Interviews are measured as an authentic technique in doing qualitative research. Collaborative Approach or Post-Modern Collaborative Approach is a theory practiced in conversation for getting reliable data. In this paper, this theory is applied on interviews to get authentic data therefore it is named as Conversational Interviewing Approaches of Collaborative Language Systems. The multiple steps process of this theory would be useful for a researcher to implement the strategies to get real data. This process would useful to understand the essence interviewer as a researcher. The focus of this paper is to research for new patterns which can be possible after removing the differences between interviewer and interviewee. More focus is given on the data which a researcher gets from conversation. The analysis of received data is a latent step in this approach. There is always anticipation for emerging new patterns (Meta-Narratives Knowledge) for research to contribute realistically. The resourcefulness of this approach is that it expands the horizons of research.
Riaz Hassan?Ã‡Ã–s *Plea: A Student/teacher?Ã‡Ã–s Perspective
This presentation throws light on the scope of research in a book (Teaching Writing to second Language Learners, 2008) by a Pakistani Linguist: Riaz Hassan who has mammoth?Ã‡Ã–s contribution to English Language and Linguistics in Pakistan particularly and South Asia generally.
It talks about Riaz Hassan?Ã‡Ã–s publications, his book Teaching English to second Language Learners, 2008, and the focus of this book. It?Ã‡Ã–s demonstration lays out Riaz?Ã‡Ã–s *plea to the researchers and teachers and lets them know what a vast range of research (weaknesses in Language) they have in this work, especially asking the participants of the seminar to ponder on *remediation of writing, inviting them to experiment a theory of group work, pair work, individual work, changing groups, changing pairs, discovering better workability that might help the adult South Asian students to enhance quality of their research submissions for future research prospects.
The Contribution of John J. Gumperz in the development of the idea ?Ã‡Â£Code-Switching?Ã‡Â¥
This presentation focuses on the contribution of John J. Gumperz in the development of the idea ?Ã‡Â£Code-Switching?Ã‡Â¥. It begins with the historical background of Code-Switching so as to enable the readers to know that how and when the idea of Code-Switching emerged. Then the main focus is on the efforts and works of John J. Gumperz for the development of this phenomenon. In this regard, his work ?Ã‡Â£Situational & Metaphorical Code-Switching?Ã‡Â¥ in 1972 and ?Ã‡Â£Conversational Code-Switching, along with the six basic functions of Code-Switching?Ã‡Â¥ in 1982, are discussed in detail. The study of these works will highlight the contribution of John J. Gumperz?Ã‡Ã–s work on ?Ã‡Â£Code-Switching?Ã‡Â¥ in establishing the forms and functions of it. This study will also show the importance of John J. Gumperz?Ã‡Ã–s work and its influence on his successors.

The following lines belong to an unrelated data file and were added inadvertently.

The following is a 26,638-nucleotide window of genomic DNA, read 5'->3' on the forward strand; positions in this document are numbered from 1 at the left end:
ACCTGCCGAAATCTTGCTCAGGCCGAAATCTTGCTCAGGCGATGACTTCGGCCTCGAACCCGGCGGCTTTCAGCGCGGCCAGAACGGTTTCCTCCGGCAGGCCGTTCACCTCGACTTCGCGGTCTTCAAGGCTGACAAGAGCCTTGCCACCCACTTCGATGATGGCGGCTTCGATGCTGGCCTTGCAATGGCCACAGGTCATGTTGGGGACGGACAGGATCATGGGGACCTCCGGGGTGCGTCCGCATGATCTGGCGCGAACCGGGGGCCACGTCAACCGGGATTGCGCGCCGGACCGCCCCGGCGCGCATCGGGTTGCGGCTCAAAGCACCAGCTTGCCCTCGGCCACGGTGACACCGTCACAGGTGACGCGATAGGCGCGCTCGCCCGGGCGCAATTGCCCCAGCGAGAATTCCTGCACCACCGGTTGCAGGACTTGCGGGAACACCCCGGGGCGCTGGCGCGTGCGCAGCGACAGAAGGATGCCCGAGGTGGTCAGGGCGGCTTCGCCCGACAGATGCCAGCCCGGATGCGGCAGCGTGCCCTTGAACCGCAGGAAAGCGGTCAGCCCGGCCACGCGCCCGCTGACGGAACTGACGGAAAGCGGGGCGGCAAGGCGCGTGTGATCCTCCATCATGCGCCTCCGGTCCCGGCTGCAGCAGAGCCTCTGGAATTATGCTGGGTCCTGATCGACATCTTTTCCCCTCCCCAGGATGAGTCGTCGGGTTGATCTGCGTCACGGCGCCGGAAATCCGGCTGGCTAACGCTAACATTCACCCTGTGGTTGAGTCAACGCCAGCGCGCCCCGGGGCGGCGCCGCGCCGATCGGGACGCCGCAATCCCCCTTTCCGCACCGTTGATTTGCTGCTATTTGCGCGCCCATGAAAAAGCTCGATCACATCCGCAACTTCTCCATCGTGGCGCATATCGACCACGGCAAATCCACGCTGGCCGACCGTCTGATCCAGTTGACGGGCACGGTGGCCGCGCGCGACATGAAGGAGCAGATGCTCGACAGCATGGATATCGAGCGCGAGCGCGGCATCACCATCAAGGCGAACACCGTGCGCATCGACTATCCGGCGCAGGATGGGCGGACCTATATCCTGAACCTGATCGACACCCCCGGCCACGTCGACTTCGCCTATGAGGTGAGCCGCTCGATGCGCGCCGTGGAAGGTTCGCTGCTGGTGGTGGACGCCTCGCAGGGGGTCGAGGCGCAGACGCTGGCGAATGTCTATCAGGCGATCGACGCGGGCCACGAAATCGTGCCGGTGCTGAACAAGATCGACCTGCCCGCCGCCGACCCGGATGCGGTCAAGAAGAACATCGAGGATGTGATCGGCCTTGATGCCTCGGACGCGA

Understanding Halliday?Ã‡Ã–s Systemic Functional Theory
This presentation is aimed at acquainting the audience with Professor M.A.K Halliday and the Systemic Functional Theory established by him. The presentation will present a layman?Ã‡Ã–s approach to the theory and also focus on it?Ã‡Ã–s practical application in the world and the students of Ms/MPhil English at Air University, Islamabad.
Attitude towards English language learning in Pakistan
In Pakistani community where different languages co-exist, language attitudes play an important role in the lives of the users of these languages. English language enjoys a high status in Pakistan as the language of education, law, science, technology and Government. It has become a status symbol, a refine medium of communication. It is the lingua franca among the provinces. The status of English as a language of power and elitism reflects the positive attitude towards English language learning in Pakistan.
Bernstein?Ã‡Ã–s Restricted and Elaborated Codes
This paper gives an introduction about Basil Bernstein a renowned socio-linguist and his famous theory of language codes. It discusses the ?Ã‡Â£Restricted?Ã‡Â¥ and the ?Ã‡Â£elaborated?Ã‡Â¥ codes, talks about the relevance of these codes in our lives, and scope of research for students of linguistics.
Scope of Gricean Pragmatics
The meaning of an utterance is made complex by various factors that distinguish what the speaker says from the meaning she intends to convey. Grice?Ã‡Ã–s Cooperative Principle explains certain complexities associated with meaning.
The presentation focused on Grice?Ã‡Ã–s Cooperative Principle explaining the distinction that Grice made between semantic & pragmatic meaning, impact that his work had on modern pragmatics, further developments that have taken place in Post Gricean Pragmatics and the research scope of Gricean Pragmatics.
Tariq Rahman on Local Languages
This presentation throws light on the works of Tariq Rehman especially on ?Ã‡Â£Local languages?Ã‡Â¥ He is well known Pakistani Linguistics. He is of the view that when a language dies with it culture too dies and to promote local languages English should be given second status and not made a symbol of privileged schooling and social. Most of his work is on language, education, culture, history of Pakistan and language and politics in Pakistan. So, new researchers can use his work as a library source. They can get authentic material on the history of Pakistan. His works are also important for those on Pakistani literature written in English.
Chomsky?Ã‡Ã–s Theory on Language Acquisition and its application